Seoul inks pact with Tel Aviv science institute

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Seoul inks pact with Tel Aviv science institute


From right, Yozma Group Founder and Chairman Yigal Erlich, Seoul Mayor Park Won-soon and Mordechai Sheves, vice president for technology transfer at the Weizmann Institute, pose after signing an agreement to cooperate on building start-up ecosystems in Israel and Seoul at the institute in Israel on Tuesday. [SEOUL METROPOLITAN GOVERNMENT]

TEL AVIV - Seoul’s city government entered into an agreement with an institute in Israel that has produced a Nobel laureate to cooperate in the field of basic science and biotechnology.

On Tuesday, the Seoul Metropolitan Government signed a memorandum of understanding with the Weizmann Institute of Science’s Yeda Research and Development Company and Yozma Group, an investor in Weizmann.

“This would be the beginning of cooperation between Seoul and Weizmann,” said Mordechai Sheves, vice president for technology transfer at the Weizmann Institute at the institute in Rehovot, just south of Tel Aviv.

The three organizations will work together to create favorable conditions for start-ups in Seoul and for Israeli enterprises establishing subsidiaries in the capital city of Korea. It also involves setting up a Seoul-Yeda-Yozma research and development center in Seoul.

The Weizmann Institute was founded by Israel’s first president, Chaim Weizmann, in 1949. It now has 280 laboratories for biology, chemistry, biochemistry, physics and computer science used daily by 350 students and 200 scientists living on campus.

Funded by some 1,200 grants, research at Weizmann had a 70-percent success rate in 2017, according to the European Research Council. The institute’s Ada Yonath received the Nobel Prize in Chemistry in 2009.

“We learned at the institute today the importance of basic science,” said Seoul Mayor Park Won-soon during a meeting with Sheves and Yozma Group Founder and Chairman Yigal Erlich.

“It is only with prowess in basic science that we will be able to develop the fundamental technology that will take our economy forward.”

While specific areas of cooperation among the Israeli and Korean organizations are still being discussed, one possibility may be combating fine dust pollution.

“South Korea has severe environmental challenges today,” said Arkady Kaplan, CEO of Desulf Tech, a biotech institute cooperating with Weizmann. “I saw that South Korea has tried to use drones to monitor the air and artificial rain to wash the pollution away. However, those solutions treat the symptoms of the problem not the root cause. Our technology treats the root cause of the emissions.”

Kaplan spoke of a process of transforming sulfur dioxide in the air to elemental sulfur and decomposition of nitrogen oxygen to nitrogen.

“The transformation of sulfur dioxide into elemental sulfur can generate new revenue sources,” he said. “The typical annual savings can be $8 million per coal power plant that uses this technology to produce elemental sulfur [that can, in turn, be sold to generate revenue].”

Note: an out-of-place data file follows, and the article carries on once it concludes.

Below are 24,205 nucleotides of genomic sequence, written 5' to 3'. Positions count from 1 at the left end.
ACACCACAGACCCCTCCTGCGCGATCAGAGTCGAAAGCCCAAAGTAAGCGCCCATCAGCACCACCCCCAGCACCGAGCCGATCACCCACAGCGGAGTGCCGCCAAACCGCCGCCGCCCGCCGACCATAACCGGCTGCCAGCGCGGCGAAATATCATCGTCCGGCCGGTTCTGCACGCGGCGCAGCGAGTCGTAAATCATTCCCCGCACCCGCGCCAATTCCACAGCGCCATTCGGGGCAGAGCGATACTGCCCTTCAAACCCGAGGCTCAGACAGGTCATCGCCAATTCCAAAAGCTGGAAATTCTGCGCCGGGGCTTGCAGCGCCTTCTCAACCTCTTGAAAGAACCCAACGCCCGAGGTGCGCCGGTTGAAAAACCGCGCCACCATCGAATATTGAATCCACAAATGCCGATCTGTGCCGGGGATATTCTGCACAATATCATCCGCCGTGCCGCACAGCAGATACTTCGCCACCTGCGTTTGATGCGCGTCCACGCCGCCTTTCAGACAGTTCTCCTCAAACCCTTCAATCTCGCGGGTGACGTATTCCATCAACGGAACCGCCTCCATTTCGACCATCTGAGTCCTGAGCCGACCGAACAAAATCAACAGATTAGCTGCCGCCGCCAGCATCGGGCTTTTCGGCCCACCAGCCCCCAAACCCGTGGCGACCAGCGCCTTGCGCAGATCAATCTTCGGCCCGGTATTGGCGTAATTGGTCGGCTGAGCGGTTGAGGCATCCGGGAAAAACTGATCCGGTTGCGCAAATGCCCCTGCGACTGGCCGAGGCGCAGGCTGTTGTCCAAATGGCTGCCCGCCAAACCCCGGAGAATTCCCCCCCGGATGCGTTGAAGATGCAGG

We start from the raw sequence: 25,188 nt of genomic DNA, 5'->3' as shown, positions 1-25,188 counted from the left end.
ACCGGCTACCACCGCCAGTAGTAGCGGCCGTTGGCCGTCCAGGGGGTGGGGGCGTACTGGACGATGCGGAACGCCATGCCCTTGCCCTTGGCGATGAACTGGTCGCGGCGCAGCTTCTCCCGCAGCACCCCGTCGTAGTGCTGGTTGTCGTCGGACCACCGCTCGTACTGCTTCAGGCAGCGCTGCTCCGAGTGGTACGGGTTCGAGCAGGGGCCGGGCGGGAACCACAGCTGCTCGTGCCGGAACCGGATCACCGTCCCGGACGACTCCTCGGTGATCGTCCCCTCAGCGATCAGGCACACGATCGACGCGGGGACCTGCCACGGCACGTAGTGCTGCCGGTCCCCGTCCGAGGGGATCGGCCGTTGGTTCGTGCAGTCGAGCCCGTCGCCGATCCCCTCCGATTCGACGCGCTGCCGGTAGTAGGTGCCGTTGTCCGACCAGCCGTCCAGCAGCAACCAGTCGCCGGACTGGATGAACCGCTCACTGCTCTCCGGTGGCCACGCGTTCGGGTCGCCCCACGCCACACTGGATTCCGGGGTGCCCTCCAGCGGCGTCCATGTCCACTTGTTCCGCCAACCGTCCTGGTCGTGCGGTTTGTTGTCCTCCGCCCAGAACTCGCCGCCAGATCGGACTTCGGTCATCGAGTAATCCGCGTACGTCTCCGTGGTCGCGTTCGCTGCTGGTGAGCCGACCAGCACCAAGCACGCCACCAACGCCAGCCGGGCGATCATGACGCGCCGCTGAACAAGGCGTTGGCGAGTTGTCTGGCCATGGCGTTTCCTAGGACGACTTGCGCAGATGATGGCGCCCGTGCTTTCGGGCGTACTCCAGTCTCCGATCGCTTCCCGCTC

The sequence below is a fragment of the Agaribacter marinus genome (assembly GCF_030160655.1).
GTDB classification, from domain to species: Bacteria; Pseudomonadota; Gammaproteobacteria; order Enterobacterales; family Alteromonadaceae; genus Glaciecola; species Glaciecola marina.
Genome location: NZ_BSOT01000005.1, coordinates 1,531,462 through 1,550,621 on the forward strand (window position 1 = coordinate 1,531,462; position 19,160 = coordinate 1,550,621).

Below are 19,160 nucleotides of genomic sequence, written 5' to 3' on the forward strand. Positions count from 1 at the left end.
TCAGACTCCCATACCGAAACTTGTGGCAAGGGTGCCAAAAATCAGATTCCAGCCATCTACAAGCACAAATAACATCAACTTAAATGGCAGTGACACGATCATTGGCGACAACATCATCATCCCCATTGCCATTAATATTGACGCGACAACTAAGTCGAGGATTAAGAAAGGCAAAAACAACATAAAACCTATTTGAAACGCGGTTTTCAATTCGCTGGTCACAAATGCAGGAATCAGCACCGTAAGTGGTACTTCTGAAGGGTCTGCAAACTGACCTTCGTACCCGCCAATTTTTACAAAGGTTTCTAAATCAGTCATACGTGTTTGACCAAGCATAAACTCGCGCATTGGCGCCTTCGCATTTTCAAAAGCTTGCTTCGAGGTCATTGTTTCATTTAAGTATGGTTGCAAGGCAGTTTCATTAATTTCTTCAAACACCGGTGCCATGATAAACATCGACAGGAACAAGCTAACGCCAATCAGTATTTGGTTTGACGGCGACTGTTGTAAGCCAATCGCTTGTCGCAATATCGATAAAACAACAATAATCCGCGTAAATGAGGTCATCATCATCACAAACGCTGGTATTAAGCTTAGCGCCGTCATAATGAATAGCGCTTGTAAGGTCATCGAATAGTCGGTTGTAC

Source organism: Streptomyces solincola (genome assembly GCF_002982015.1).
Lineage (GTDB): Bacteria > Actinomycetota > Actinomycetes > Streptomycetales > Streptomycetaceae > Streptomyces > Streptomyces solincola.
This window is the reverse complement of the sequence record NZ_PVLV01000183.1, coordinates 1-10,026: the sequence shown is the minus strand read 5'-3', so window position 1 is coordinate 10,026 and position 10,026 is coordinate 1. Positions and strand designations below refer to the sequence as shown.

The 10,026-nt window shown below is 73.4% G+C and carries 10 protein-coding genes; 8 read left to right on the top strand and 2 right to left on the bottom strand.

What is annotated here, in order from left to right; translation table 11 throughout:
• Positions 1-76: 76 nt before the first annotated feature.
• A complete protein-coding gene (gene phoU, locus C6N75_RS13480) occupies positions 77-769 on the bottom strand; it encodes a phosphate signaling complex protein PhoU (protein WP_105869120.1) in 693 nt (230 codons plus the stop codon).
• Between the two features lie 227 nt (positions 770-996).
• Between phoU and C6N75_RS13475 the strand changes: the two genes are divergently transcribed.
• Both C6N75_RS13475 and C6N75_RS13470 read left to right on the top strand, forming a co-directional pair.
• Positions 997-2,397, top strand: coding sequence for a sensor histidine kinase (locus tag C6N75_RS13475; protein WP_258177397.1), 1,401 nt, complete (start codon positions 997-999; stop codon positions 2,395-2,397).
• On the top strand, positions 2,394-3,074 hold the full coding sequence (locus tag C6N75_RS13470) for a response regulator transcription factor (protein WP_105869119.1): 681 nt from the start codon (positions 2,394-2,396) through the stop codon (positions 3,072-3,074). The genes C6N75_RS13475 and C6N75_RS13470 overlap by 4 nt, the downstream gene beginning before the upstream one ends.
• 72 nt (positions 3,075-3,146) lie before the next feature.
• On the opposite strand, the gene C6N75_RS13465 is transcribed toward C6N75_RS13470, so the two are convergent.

Air quality in Seoul has worsened over the years. It was especially bad in 2019. The daily average level of PM2.5 particles in Seoul hit 135 micrograms per cubic meter on March 5, the highest since 2015, when data was first recorded in its current form. That was more than five times the World Health Organization’s (WHO) recommended exposure.

With direction from the Moon Jae-in government “to take drastic measures in drastic times,” the Korean Meteorological Administration has flown aircrafts seeding the cloud with rain-inducing iodide in the Yellow Sea, though it did not yield tangible results.

PM2.5 particles are less than 2.5 micrometers in diameter. The WHO describes them as carcinogenic. PM2.5 particles can travel through the respiratory tract and reach the bloodstream, possibly leading to lung cancer and other lung conditions, as well as heart problems and strokes.

Park and his delegation from Seoul visited Israel from Sunday through Tuesday, meeting with start-up entrepreneurs and biotech industry insiders.

“Here in Israel we admire courage,” said Saul Singer, co-author of “Start-up Nation,” addressing the audience at a networking session among Israeli entrepreneurs, venture capitalists, scientists and Seoul city government officials in Tel Aviv on Monday.

“Courage is what is necessary to become a start-up nation. It is the courage to be willing to fail,” he said.

“Last year I went back to Seoul every month,” said Uriel Peled, co-founder of ORBS, a blockchain company in Israel.

“People call Israel a start-up nation. I call Seoul and Korea a blockchain nation. The blockchain ecosystem market in Korea is a good match for companies like us. We are looking forward to doing much more together.”

“I believe that collaboration between Korea’s Samsung and Hyundai and other great businesses and Israel with its excellent scientific knowledge and skills can yield fantastic results,” Park said.

During the visit to Israel, Park and his delegation also met with the mayor of Tel Aviv to discuss cooperation and visited biotech incubator FutuRx.

Park’s delegation returned to Korea Wednesday, completing an eight-day trip to Europe and the Middle East region to build city-to-city cooperation in start-ups and innovation.

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